Who Pays for What at a Wedding?

When it comes to weddings there are many traditions and expectations that come with planning your big day. Learn who pays for what when it comes to traditional wedding costs.

Who Pays for What at a Wedding?

When it comes to weddings, there are many traditions and expectations that come with the big day. One of the most common questions couples have is who pays for what? Traditionally, the bride's family is responsible for the majority of the wedding expenses, while the groom's family pays for certain pre-wedding events and honeymoon. However, with modern couples taking on more of the financial burden, it's important to understand who is responsible for what when it comes to wedding costs. The bride herself typically takes care of the wedding flowers, bridesmaid's gifts, the groom's ring and a gift for the groom.

Traditionally, the groom's family pays all expenses related to the rehearsal dinner, honeymoon and wedding day, transportation and officiant. If an engagement party is planned, it is usually organized and paid for by the groom's family. The rehearsal dinner is another pre-wedding event that is typically paid for by the groom's family. The bride and groom should be involved in the planning process, and the bride's family should contribute to the guest list.

The cost of a marriage license is usually not very expensive, but it is a nice gesture if the groom's parents pay for it if they don't feel comfortable contributing a lot of money to the wedding. The parents of both the bride and groom are responsible for organizing and paying for the wedding dinner. This includes food, beverages and venue rental costs. The groom's family also has control over how the rehearsal dinner is prepared.

This event serves as an opportunity for family members to celebrate before the wedding day. If it is a couple's second wedding, they will most likely pay 88% of the wedding expenses, while their parents contribute 10%.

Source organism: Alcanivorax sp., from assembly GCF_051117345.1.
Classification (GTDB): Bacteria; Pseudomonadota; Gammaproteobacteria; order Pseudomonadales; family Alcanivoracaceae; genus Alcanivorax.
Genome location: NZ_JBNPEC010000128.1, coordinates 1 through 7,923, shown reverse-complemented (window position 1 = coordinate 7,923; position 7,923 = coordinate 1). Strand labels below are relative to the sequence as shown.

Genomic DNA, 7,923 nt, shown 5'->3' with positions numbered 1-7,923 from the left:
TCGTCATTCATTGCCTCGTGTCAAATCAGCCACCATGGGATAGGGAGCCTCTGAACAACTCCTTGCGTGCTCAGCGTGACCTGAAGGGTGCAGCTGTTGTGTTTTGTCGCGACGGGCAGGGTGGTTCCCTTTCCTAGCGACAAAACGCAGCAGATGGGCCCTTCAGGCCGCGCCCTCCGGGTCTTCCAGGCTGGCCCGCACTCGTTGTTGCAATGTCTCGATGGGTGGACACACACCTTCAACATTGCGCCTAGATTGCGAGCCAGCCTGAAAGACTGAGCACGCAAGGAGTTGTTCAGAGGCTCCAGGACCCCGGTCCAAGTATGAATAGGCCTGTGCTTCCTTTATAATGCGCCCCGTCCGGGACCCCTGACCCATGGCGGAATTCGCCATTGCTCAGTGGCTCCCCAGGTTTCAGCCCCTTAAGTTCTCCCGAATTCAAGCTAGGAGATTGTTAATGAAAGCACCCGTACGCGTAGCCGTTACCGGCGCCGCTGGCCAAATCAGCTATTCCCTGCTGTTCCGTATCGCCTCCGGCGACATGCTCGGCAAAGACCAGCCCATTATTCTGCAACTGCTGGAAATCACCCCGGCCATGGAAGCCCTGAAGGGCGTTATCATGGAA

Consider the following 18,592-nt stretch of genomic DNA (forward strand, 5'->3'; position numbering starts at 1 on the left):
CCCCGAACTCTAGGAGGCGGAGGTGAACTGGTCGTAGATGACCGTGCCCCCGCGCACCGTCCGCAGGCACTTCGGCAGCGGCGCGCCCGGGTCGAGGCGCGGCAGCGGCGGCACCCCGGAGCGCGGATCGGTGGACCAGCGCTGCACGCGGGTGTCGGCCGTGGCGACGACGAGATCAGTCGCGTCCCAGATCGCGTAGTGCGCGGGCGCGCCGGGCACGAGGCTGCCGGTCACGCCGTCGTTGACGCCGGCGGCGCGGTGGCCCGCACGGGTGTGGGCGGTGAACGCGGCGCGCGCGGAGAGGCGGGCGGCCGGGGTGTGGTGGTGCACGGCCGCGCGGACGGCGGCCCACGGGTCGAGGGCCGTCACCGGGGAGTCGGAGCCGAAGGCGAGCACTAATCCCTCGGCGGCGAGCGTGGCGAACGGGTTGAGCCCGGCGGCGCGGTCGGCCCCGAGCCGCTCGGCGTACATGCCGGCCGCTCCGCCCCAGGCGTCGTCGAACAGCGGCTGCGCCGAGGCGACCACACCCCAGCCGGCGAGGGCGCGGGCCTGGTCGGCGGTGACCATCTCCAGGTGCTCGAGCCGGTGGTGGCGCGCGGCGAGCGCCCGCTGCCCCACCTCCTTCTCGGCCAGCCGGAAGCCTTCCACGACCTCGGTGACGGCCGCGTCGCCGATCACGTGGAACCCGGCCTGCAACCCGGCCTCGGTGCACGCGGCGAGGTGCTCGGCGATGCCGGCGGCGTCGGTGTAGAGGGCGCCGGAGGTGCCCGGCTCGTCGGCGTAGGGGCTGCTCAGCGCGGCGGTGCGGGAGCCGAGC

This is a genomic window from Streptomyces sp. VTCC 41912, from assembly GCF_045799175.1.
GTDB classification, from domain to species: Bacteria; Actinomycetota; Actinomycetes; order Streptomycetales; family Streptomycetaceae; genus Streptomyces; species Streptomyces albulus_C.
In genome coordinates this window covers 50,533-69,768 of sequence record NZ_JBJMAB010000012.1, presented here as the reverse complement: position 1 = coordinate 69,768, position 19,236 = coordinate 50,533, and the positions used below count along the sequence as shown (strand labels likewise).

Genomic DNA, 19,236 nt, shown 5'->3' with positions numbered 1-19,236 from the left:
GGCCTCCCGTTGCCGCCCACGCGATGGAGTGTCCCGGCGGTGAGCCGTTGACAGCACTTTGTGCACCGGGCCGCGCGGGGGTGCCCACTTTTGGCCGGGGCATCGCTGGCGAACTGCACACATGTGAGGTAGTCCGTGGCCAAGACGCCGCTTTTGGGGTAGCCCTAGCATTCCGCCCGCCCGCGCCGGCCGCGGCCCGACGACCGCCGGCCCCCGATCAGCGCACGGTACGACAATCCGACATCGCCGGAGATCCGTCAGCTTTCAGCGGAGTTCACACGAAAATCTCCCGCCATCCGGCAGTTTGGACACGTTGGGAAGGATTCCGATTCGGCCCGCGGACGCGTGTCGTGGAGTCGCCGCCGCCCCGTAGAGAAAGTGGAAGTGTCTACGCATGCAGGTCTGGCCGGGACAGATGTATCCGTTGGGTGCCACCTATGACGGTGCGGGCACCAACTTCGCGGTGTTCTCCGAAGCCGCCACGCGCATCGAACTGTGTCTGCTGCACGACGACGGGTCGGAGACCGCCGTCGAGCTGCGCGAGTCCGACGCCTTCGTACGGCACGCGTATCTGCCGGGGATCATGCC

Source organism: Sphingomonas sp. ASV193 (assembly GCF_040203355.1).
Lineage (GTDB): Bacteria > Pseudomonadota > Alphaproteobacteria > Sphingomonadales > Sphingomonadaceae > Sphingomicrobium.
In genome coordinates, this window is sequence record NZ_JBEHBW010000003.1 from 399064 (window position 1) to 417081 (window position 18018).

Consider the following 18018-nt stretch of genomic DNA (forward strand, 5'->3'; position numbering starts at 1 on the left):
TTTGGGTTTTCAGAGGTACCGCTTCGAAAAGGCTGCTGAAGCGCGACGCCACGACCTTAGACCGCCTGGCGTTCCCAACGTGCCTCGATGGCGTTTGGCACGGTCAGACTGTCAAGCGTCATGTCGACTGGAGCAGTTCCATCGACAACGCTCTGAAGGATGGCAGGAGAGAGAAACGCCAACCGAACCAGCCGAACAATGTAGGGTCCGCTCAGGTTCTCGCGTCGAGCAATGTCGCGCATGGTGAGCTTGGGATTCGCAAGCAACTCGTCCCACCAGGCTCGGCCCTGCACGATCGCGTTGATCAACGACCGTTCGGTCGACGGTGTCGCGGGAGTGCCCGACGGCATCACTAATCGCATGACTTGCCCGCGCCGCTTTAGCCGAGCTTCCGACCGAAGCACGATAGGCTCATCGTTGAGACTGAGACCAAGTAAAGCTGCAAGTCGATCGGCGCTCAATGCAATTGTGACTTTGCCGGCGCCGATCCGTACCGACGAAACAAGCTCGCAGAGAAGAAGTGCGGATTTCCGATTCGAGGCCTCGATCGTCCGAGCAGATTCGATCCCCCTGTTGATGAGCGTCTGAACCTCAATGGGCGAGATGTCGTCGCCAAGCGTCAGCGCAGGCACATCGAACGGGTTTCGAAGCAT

The tradition of having the groom's family pay for the honeymoon is still in place but ultimately at their discretion.

It is important to have a conversation with them in advance about any expenses they may be responsible for. The groom's family is also typically responsible for paying for groomsmen accommodations in a hotel or Airbnb.

The bride's parents are usually responsible for paying rental rates associated with ceremony and reception locations, as well as expenses associated with officiant travel if coming from out of town. The bride and her family are traditionally responsible for paying all wedding planning expenses, bridal attire, flower arrangements, transportation on wedding day, photo and video fees, travel and accommodation of officiant if coming from out of town, lodging of bridesmaids (if offered) and all reception expenses. According to a recent study by WeddingWire and Grow by Acorns + CNBC, 72% of couples receive some form of financial support to pay for their wedding. Before any reception plans are made, it is usually up to the bride's parents to send (and pay for) engagement announcements to local newspapers.

According to WeddingWire newlywed report, parents pay 52% of wedding expenses while couples pay 47% (the remaining 1% is paid by other loved ones). This means that if parents are paying a large part of the event, they should have input on guest list, venue selection and suppliers. Many couples show their gratitude to guests by giving gifts at or before wedding weekend celebrations begin. Everyone's financial situation is different so there is no one-size-fits-all solution when it comes to who pays for what at a wedding. Use this breakdown as a starting point but remember that ultimately it depends on each couple's individual circumstances.

Greta Sorgente
Greta Sorgente

Lifelong analyst. Total bacon enthusiast. Passionate bacon trailblazer. Avid problem solver. Typical music junkie. Wannabe music evangelist.

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